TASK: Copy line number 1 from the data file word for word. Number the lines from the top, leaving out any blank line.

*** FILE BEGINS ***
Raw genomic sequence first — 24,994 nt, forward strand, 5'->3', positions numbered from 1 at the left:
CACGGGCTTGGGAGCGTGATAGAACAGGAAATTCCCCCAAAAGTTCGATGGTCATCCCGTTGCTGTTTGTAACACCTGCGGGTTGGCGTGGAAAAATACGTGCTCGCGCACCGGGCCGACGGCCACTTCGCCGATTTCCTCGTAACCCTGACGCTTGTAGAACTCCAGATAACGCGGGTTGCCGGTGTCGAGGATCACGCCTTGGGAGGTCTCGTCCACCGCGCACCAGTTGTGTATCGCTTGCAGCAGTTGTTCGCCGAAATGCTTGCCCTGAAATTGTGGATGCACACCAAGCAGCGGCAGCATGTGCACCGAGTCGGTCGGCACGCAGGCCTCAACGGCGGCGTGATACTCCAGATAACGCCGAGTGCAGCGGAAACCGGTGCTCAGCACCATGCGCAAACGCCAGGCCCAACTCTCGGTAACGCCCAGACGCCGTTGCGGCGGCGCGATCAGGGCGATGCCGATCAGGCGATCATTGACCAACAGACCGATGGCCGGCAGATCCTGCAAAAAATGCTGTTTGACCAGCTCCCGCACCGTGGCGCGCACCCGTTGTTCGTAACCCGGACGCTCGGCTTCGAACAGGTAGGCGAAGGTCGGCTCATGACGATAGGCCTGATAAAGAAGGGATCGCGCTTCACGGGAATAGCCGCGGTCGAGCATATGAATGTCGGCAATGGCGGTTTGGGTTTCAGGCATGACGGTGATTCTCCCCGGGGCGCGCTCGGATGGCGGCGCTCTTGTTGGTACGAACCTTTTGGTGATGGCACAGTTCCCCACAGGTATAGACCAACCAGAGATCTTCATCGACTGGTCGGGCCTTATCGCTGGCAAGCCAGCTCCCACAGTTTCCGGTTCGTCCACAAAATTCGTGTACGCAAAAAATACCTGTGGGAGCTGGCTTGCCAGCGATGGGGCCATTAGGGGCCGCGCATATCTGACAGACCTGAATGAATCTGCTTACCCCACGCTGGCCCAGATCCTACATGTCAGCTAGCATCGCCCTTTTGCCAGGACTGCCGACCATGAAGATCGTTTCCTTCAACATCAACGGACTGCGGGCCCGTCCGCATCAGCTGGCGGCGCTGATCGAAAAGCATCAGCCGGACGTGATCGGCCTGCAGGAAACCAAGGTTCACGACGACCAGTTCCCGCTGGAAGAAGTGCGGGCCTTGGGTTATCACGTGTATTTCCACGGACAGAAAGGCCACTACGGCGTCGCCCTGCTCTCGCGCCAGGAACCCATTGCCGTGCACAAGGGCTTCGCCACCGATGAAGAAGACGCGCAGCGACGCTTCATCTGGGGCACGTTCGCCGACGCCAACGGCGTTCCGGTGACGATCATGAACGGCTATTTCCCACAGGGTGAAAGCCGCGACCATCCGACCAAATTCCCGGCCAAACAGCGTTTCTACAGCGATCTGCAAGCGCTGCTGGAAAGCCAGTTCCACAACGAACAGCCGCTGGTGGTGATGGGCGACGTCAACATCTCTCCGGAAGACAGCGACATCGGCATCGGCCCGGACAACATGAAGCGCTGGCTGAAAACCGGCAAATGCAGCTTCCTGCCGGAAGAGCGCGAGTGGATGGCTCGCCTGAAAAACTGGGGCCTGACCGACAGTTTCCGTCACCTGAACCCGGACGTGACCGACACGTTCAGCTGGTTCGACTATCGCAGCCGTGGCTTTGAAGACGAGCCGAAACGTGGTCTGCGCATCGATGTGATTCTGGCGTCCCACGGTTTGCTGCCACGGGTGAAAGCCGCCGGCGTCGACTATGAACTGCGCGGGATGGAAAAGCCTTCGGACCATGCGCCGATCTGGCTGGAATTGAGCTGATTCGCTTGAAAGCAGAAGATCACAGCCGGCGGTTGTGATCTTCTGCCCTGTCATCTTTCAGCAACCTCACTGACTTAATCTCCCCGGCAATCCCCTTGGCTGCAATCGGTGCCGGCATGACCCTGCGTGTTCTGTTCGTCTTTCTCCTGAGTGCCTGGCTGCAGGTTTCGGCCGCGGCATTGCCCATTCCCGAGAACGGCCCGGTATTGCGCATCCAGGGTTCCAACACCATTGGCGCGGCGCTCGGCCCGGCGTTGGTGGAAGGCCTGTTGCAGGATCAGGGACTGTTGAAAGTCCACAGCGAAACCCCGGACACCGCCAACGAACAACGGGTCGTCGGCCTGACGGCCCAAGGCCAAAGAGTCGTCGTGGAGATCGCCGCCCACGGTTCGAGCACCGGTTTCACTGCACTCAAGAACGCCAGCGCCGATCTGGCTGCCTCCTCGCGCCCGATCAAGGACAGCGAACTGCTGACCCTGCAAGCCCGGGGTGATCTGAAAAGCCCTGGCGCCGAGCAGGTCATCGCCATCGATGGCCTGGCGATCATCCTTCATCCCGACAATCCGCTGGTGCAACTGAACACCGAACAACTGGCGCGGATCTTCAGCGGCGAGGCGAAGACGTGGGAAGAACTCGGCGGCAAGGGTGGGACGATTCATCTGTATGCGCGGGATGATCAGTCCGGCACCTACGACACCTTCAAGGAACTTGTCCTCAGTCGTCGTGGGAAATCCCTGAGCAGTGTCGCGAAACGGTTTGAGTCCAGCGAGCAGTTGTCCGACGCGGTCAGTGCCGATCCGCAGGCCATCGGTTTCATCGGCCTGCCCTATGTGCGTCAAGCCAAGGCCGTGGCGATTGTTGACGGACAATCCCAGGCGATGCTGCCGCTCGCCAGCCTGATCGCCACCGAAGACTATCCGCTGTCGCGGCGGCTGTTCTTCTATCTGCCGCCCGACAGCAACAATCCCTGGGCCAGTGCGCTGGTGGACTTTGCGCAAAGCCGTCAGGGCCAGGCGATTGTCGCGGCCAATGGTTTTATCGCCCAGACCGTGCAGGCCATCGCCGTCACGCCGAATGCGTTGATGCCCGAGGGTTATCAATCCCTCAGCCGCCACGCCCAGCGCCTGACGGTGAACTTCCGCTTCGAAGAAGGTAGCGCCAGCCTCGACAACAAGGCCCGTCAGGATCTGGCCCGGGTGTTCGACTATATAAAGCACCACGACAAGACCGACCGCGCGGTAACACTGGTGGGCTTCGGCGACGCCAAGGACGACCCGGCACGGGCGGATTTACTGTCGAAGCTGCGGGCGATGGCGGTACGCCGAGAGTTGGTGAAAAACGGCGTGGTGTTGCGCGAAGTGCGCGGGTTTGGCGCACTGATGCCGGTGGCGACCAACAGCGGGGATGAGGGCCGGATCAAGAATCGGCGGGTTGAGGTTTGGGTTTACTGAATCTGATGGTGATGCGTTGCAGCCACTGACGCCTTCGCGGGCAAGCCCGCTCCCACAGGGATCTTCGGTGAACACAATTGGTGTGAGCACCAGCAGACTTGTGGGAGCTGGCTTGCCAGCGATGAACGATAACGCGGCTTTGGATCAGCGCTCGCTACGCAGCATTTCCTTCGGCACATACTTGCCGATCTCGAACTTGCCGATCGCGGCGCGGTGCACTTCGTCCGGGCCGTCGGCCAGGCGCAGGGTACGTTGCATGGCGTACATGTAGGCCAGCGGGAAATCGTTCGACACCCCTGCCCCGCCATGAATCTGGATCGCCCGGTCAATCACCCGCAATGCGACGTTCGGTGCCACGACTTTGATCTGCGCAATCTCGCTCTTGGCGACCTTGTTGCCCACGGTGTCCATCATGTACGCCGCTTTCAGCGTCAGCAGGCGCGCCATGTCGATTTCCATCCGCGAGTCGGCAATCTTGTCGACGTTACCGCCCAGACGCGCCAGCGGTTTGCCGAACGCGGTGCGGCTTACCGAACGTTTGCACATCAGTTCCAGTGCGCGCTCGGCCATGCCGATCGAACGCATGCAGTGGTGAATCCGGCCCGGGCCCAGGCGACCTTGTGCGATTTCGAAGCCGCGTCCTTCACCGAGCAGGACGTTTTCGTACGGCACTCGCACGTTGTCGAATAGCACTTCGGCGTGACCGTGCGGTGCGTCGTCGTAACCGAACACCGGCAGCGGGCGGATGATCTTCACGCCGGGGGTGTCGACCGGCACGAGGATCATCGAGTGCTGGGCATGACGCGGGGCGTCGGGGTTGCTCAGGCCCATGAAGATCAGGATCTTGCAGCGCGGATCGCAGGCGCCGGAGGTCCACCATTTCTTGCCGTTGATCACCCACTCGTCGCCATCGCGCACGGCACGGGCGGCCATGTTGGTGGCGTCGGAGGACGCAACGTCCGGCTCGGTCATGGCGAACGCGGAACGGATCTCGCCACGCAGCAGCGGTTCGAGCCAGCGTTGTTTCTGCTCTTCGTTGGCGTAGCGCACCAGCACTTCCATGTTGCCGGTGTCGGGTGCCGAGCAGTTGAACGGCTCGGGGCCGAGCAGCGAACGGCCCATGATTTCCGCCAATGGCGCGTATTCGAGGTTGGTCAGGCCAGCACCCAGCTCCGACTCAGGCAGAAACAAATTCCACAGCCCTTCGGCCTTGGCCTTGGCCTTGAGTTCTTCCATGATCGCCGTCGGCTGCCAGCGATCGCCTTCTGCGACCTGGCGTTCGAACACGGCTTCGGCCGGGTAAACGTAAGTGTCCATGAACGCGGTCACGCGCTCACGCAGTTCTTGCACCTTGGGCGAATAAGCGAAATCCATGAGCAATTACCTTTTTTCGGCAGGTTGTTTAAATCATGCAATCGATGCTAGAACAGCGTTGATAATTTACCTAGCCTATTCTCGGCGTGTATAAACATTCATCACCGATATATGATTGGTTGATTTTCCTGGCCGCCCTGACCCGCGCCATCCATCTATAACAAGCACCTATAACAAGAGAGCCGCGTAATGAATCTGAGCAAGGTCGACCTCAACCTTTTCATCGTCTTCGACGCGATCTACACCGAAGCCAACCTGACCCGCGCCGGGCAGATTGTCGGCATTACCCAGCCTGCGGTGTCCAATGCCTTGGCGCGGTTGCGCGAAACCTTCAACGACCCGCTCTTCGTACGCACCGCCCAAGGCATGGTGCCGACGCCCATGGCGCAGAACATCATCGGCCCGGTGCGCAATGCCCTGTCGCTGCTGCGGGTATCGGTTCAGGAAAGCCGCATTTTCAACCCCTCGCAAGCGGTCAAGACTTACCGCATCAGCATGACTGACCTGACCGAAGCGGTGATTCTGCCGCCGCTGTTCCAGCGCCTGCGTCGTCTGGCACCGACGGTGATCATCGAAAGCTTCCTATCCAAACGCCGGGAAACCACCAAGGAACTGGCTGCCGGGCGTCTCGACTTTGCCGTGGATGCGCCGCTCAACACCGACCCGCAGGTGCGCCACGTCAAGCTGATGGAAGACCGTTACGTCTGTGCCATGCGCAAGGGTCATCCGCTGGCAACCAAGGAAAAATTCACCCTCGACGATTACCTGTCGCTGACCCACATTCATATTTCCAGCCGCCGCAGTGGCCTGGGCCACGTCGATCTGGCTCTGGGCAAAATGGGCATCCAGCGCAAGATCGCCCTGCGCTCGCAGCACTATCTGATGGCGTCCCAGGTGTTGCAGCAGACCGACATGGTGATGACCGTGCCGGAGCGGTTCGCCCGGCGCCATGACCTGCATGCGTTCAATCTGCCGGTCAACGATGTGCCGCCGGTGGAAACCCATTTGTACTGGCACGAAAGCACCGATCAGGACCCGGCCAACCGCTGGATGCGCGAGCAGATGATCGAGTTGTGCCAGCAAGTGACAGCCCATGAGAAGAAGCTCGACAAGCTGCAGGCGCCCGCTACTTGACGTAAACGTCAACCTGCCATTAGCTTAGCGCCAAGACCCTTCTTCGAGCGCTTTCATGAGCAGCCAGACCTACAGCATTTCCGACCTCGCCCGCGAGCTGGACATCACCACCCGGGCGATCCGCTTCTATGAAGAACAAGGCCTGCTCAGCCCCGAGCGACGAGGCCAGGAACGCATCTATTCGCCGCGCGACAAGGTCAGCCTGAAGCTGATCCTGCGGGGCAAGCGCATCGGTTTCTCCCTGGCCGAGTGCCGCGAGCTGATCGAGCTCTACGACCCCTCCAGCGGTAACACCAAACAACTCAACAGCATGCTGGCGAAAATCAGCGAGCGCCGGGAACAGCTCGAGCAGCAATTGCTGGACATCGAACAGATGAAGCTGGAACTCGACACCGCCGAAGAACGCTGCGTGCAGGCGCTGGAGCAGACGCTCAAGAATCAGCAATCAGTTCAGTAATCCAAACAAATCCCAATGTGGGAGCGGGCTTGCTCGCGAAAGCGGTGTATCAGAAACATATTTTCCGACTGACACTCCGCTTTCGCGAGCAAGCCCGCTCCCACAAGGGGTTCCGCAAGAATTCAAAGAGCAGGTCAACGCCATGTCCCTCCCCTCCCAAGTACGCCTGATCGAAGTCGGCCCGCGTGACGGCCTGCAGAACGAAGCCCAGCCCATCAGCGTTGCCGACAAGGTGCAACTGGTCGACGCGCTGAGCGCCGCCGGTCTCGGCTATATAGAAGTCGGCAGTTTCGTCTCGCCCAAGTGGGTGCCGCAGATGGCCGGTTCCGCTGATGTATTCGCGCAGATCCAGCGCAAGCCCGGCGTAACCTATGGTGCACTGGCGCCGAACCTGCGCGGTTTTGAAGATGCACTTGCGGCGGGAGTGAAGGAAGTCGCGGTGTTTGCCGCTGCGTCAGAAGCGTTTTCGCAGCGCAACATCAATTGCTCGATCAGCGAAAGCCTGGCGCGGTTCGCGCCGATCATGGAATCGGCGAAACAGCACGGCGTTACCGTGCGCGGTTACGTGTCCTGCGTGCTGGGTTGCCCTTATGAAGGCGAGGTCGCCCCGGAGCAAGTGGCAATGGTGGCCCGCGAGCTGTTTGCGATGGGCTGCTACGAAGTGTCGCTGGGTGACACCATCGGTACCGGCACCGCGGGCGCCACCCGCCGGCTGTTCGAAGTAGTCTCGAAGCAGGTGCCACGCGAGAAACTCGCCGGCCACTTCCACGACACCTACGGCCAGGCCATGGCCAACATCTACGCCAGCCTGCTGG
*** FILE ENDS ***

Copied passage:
Raw genomic sequence first — 24,994 nt, forward strand, 5'->3', positions numbered from 1 at the left: